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November 13, 2002

Tales told with expression

From: Oregonian, OR
Nov. 13, 2002

Researchers work to make computers spellbinding storytellers for special kids


HILLSBORO S uccess teaching children with learning and language disabilities may all be in the tone of voice -- especially that given to a computer.

With the help of a $1.8 million grant from the National Science Foundation, scientists at Oregon Health & Science University's OGI School of Science and Engineering are working to create computers that talk and tell stories like humans do.

Having computers that can read text with the skill of a human storyteller is crucial to engaging children who use the machines to improve their language and vocabulary, said Jan van Santen, who heads OGI's Center for Spoken Language Understanding.

Everyone has heard computerized voices. The monotone fails to capture the excitement in any given sentence that a person instinctively reads.

What researchers hope to do is give computers a new voice that sounds more like a person, with the ability to read like a storyteller. During a dramatic passage in a book, for example, the computer will be able to read more quickly in a higher tone.

Van Santen and other OGI researchers have helped develop computer systems in the past to tutor students with language disabilities, like those at Tucker Maxon Oral School in Portland, where the researchers' findings are eagerly awaited.

"Learning vocabulary is just so much more difficult for kids with hearing loss because they don't have the opportunity to overhear the conversations around them," said Patrick Stone, Tucker Maxon's executive director.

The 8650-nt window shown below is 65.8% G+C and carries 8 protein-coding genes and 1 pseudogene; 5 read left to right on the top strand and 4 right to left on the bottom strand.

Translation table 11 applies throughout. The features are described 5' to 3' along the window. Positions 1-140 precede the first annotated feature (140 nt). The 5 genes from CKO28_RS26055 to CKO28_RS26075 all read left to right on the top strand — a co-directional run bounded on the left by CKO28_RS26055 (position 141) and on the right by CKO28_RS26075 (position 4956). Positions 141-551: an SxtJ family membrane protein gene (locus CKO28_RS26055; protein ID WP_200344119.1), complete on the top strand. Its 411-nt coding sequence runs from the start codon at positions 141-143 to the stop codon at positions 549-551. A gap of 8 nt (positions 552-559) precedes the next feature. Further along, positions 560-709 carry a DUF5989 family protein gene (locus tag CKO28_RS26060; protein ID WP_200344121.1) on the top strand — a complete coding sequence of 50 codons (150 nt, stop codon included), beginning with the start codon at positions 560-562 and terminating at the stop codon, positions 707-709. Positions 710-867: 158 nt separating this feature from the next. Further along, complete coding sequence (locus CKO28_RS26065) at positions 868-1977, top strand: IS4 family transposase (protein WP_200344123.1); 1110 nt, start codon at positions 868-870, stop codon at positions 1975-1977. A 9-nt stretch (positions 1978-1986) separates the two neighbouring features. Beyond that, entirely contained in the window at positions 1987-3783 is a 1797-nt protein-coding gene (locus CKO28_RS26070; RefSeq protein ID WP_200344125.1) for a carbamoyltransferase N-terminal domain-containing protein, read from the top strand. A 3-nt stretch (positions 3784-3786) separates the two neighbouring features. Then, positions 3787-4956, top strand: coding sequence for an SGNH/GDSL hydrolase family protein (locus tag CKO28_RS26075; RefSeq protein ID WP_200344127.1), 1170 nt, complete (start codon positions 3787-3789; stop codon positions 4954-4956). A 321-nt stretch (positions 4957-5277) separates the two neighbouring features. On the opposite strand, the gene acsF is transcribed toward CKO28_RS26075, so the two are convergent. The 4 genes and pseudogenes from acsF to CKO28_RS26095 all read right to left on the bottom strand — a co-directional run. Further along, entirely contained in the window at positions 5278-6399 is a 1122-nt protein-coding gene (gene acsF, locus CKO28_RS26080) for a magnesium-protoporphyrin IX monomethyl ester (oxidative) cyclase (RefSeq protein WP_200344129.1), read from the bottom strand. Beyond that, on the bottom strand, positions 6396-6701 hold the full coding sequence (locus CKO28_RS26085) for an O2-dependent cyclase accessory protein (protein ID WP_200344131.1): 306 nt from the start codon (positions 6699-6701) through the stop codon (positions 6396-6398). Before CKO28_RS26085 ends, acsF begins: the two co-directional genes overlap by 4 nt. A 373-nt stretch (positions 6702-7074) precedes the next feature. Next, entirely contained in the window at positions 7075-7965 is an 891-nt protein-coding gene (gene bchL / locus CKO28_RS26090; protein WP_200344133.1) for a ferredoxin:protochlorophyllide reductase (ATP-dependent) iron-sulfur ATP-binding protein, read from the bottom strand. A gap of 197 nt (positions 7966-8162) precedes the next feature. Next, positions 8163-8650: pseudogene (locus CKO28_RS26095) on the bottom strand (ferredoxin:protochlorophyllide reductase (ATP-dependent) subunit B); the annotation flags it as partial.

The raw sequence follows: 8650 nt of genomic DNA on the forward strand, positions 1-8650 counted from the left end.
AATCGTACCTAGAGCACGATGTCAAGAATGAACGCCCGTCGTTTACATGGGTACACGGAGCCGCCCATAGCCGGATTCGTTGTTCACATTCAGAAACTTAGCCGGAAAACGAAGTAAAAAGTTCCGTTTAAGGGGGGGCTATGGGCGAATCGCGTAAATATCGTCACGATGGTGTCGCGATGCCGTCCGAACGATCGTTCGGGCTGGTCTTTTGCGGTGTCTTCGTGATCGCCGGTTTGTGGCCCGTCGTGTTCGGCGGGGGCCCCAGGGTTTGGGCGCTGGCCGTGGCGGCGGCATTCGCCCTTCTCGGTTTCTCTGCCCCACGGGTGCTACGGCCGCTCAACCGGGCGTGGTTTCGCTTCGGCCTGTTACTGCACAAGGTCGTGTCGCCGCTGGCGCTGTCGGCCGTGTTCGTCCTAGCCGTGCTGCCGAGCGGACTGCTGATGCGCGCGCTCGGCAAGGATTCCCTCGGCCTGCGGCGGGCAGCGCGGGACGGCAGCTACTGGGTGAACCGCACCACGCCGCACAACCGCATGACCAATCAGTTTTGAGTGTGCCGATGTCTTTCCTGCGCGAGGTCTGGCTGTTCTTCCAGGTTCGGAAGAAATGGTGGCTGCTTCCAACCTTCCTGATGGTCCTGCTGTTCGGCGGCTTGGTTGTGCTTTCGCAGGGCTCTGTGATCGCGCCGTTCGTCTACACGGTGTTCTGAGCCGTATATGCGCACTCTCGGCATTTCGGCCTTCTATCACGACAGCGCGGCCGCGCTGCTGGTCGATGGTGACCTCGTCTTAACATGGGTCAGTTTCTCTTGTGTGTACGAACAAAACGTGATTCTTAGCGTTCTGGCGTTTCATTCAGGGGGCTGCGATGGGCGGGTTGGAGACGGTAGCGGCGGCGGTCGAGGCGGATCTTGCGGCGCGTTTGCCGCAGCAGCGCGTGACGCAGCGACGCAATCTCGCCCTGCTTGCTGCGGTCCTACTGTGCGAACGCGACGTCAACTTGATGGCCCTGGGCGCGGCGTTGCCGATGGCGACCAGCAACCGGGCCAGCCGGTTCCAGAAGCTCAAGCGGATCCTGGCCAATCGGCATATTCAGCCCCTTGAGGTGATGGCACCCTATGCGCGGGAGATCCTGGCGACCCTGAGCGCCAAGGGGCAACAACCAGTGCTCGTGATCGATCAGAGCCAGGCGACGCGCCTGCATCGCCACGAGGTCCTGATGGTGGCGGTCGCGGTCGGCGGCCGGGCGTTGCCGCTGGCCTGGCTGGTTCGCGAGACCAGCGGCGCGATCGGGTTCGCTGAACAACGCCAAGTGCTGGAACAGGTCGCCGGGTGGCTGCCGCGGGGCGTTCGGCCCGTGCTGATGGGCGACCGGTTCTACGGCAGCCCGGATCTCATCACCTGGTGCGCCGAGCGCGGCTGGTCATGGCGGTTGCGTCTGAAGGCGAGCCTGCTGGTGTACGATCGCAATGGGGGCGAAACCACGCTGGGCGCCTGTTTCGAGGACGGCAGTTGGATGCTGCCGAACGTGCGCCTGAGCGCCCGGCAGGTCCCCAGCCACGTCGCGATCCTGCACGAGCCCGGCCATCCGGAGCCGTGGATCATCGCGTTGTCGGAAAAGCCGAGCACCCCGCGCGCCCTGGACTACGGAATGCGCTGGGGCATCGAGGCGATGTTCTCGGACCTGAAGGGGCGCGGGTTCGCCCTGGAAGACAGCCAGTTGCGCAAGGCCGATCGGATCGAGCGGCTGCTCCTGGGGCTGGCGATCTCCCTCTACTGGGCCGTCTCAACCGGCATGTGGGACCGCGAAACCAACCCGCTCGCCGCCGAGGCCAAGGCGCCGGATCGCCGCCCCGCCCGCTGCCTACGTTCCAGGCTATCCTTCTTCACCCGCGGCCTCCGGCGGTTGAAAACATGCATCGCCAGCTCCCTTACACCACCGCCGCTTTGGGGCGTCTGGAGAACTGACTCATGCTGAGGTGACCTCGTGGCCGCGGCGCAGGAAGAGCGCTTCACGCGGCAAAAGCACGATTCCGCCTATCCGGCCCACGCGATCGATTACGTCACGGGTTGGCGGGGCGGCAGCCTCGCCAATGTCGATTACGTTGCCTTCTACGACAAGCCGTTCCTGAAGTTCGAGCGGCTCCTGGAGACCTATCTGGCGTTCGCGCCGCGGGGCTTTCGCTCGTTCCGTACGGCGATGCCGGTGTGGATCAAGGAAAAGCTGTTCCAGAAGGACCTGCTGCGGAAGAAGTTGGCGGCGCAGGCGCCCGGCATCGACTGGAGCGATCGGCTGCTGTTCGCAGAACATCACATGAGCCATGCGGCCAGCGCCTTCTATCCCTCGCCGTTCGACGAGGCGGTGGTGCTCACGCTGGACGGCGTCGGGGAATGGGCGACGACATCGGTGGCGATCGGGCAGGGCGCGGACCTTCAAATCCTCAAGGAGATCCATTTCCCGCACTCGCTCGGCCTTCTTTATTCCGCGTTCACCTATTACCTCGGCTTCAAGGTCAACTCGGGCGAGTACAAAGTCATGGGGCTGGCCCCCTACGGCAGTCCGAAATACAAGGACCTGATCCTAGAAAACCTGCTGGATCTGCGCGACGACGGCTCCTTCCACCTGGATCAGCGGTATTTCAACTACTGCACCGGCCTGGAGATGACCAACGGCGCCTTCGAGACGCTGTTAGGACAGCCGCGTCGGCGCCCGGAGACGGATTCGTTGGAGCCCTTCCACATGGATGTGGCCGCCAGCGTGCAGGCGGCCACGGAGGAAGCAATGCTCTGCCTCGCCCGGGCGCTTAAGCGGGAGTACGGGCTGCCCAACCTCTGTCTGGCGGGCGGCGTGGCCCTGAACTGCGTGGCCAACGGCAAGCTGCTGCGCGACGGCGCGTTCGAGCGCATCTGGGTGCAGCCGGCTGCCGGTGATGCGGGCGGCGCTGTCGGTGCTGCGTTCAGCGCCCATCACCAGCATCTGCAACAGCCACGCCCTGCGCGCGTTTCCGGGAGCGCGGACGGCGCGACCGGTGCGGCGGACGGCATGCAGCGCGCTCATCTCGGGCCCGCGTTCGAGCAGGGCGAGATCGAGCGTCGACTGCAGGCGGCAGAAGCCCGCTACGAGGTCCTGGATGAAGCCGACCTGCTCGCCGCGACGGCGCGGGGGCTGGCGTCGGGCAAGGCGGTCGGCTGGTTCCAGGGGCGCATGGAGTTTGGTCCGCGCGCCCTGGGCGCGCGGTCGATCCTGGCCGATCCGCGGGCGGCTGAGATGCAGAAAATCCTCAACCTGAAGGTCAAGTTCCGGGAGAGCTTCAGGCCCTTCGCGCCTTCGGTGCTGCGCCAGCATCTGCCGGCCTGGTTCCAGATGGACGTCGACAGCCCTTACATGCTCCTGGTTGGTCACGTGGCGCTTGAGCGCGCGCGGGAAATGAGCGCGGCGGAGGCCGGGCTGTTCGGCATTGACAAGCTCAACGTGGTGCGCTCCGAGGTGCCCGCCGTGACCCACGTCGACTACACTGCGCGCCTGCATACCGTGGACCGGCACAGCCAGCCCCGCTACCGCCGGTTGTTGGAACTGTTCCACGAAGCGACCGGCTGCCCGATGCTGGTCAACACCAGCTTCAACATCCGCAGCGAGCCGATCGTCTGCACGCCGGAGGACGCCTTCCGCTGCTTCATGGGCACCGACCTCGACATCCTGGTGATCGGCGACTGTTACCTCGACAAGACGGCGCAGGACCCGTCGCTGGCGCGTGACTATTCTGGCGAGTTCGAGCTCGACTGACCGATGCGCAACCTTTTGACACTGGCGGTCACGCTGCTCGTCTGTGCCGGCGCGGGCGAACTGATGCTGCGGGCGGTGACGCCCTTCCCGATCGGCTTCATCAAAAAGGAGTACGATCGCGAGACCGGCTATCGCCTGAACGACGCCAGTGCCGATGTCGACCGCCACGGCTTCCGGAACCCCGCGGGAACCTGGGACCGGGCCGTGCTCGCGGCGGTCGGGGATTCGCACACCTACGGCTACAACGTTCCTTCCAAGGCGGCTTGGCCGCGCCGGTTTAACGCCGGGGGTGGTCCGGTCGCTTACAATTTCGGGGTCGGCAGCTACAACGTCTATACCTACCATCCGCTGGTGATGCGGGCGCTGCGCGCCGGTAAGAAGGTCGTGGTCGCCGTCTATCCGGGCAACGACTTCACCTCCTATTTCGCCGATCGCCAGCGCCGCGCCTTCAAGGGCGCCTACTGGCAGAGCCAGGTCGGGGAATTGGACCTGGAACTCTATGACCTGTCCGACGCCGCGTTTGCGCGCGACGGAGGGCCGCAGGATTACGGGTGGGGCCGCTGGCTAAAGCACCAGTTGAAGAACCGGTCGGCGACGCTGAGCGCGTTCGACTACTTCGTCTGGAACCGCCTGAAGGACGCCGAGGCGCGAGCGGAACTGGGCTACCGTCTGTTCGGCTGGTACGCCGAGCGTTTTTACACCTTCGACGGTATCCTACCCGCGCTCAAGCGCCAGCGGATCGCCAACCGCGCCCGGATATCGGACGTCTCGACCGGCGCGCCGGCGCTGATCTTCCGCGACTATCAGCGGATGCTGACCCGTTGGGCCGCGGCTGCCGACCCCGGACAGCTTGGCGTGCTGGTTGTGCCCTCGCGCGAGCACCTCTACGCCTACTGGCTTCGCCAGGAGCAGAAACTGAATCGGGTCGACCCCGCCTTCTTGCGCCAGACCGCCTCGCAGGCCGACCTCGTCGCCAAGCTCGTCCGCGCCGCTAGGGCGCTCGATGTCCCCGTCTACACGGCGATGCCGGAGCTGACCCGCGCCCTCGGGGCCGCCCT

The school has worked with OGI to develop a program called a vocabulary tutor. With the OGI system, Stone said, teachers can quickly make up lesson plans by scanning text and typing in words.

"Deaf kids have to be consciously taught their vocabulary," he said. "This program helps us do that."

Van Santen will conduct research on the new program with a group of linguists, autism experts, computer scientists and neuropsychologists at Carnegie-Mellon University and AT&T Research. He said his new program is unique because, unlike other text-synthesis research, it is not financed by the military or the telecommunications industry.

Van Santen said that for children with developmental or language problems, having educational materials that contain great expression or intonation is essential. Without it, they tend not to pay attention.

Researchers are recording the voices of skilled human storytellers, Van Santen said. The OGI team will analyze those recordings to establish speech patterns.

Once those patterns are determined, they will become the basis for a set of rules taught to the computer program. The goal is to create software that can read text and then pronounce it with the same intonation and enthusiasm as a skilled human storyteller.

Hopefully, Van Santen said, the system will be able to reflect that bunnies in a children's story are often good and that wolves are generally bad and use a voice to get those messages across.

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